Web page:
As taught by Bower, et al. in U.S. Pat. No. 6,630,772, “Device comprising carbon nanotube field emitter structure and process for forming device,” Oct. 7, 2003, the complete disclosure of which is incorporated herein by reference, carbon nanotubes feature geometric characteristics of high aspect ratio, generally >1,000, and atomically sharp tips having tip radii of curvature of about 10 nm that, coupled with the relatively high mechanical strength and chemical stability of the nanotubes 14, make them ideal candidates for electron field emitters.

To realize these potential applications, in U.S. Pat. No. 6,277,318 Bower, et al. taught a method for processing nanotubes into useful forms such as thin films, and patterned thin films.

Previously, carbon nanotubes were being produced by a variety of different techniques such as arc-discharge, laser ablation and chemical vapor deposition (CVD). The as-deposited material, however, was usually in the form of loose powders, porous mats, or films with poor adhesion. These forms of nanotubes did not lend themselves to convenient preparation of robust adherent nanotube thin film structures.

U.S. Pat. No. 6,277,318 taught a method for fabricating adherent, patterned carbon nanotube films having an adhesion strength of the film exceeds scale 2A or 2B according to ASTM tape testing method D3359-97. The resultant adherent, patterned nanotube film is claimed to have a thickness of generally 100 to 1000 nm.

According to U.S. Pat. No. 6,277,318, a substrate is patterned with a carbide-forming material, a carbon-dissolving material, or a low melting point metal of about 700 degree C. or less. Carbon nanotubes are then deposited onto the patterned substrate, e.g., by spraying or suspension casting. The substrate is then annealed, typically in vacuum, at a temperature dependent on the particular patterning material, e.g., a temperature at which carbide formation occurs, at which carbon dissolution occurs, or at which the low melting point metal melts. The annealing provides an adherent nanotube film over the patterned areas, while the nanotubes deposited onto the non-patterned areas are easily removed, e.g., by blowing, rubbing, brushing, or ultrasonication in a solvent such as methanol. Bower, et al. claim that the process of U.S. Pat. No. 6,277,318 provides an adherent nanotube film in a desired pattern. The patterned films are expected to be useful for a variety of devices, including vacuum microelectronic devices such as flat panel displays, as well as other structures, e.g., nanotube interconnects.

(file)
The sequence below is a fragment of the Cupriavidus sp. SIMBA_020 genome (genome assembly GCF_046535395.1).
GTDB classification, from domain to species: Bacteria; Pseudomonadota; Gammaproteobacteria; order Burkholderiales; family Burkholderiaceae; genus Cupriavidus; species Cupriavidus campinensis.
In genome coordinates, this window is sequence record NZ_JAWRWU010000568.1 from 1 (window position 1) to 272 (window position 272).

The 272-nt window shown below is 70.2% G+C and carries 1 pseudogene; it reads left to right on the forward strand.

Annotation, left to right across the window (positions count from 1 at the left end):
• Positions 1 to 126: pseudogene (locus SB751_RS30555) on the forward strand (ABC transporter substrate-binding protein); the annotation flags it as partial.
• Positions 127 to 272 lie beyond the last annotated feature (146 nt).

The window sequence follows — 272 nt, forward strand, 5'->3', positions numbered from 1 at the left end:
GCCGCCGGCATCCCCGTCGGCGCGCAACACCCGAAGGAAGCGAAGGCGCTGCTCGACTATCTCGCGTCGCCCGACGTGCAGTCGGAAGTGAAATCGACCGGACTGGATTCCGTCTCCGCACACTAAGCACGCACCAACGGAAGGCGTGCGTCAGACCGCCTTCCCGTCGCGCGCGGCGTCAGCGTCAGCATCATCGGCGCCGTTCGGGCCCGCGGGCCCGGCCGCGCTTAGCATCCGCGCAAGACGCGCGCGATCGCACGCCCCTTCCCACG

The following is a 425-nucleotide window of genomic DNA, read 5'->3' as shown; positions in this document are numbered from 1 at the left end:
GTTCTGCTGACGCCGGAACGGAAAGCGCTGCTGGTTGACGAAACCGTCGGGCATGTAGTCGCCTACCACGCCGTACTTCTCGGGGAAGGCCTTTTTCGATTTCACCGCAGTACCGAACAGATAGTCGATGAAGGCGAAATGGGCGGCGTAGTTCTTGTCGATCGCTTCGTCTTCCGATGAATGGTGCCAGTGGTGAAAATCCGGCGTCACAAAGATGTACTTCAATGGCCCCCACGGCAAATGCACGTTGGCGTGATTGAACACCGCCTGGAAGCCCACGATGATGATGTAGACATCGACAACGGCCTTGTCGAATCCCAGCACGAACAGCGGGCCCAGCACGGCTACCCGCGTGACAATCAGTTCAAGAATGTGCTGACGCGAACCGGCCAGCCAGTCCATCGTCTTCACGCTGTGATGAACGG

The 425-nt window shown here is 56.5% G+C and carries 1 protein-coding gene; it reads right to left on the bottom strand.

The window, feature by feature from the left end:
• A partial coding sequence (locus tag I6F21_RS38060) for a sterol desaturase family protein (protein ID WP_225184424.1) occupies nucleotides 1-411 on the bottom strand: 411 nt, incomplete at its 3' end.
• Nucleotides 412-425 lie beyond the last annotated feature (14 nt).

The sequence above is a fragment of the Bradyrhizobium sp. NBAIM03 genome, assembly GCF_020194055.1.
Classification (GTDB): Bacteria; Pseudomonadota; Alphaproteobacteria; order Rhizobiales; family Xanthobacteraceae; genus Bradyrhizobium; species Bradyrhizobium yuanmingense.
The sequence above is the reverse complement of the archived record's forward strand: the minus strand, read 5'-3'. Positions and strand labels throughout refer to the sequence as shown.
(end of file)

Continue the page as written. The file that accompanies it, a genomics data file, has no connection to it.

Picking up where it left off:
FIGS. 1A-1D illustrate the process of U.S. Pat. No. 6,277,318 that is claimed to provide an adherent nanotube film in a desired pattern and having a thickness of generally 100 to 1000 nm. A flat substrate 10 is first provided that is substantially non-reactive with carbon, e.g., neither carbide-forming nor carbon-dissolving, and has a relatively high melting point, typically at least 1000 degrees C. Examples include SiO2 (including Si wafers having an oxidized surface layer), indium tin oxide (ITO), Al2O3, Cu, and Pt.